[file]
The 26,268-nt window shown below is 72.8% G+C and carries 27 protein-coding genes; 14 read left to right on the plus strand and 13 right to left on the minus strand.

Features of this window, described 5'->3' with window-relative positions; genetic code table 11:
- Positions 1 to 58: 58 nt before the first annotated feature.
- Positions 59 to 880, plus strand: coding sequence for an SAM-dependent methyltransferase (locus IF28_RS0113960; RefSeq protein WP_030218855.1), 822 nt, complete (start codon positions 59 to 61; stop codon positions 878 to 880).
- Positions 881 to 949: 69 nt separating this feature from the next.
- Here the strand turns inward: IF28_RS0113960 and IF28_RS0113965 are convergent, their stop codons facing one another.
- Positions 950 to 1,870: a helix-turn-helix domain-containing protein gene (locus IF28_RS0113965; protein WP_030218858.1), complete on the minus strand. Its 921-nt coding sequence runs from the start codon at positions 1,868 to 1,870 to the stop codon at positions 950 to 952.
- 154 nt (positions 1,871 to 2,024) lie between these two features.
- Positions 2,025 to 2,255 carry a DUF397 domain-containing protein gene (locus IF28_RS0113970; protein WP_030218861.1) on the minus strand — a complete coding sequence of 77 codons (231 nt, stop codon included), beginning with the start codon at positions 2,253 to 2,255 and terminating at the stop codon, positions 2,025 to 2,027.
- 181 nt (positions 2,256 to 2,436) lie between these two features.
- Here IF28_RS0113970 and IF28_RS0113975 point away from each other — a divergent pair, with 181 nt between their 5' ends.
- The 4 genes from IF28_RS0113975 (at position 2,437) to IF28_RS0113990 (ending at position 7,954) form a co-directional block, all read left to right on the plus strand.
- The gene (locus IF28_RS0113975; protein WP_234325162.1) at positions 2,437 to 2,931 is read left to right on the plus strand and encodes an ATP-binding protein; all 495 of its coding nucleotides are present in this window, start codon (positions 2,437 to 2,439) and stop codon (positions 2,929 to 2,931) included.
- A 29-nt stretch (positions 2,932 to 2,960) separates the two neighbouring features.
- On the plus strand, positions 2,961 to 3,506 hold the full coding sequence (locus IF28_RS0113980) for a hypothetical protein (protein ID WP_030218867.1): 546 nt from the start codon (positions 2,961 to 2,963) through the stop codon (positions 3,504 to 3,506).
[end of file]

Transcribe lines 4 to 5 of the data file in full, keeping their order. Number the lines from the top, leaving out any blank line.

- Positions 59 to 880, plus strand: coding sequence for an SAM-dependent methyltransferase (locus IF28_RS0113960; RefSeq protein WP_030218855.1), 822 nt, complete (start codon positions 59 to 61; stop codon positions 878 to 880).
- Positions 881 to 949: 69 nt separating this feature from the next.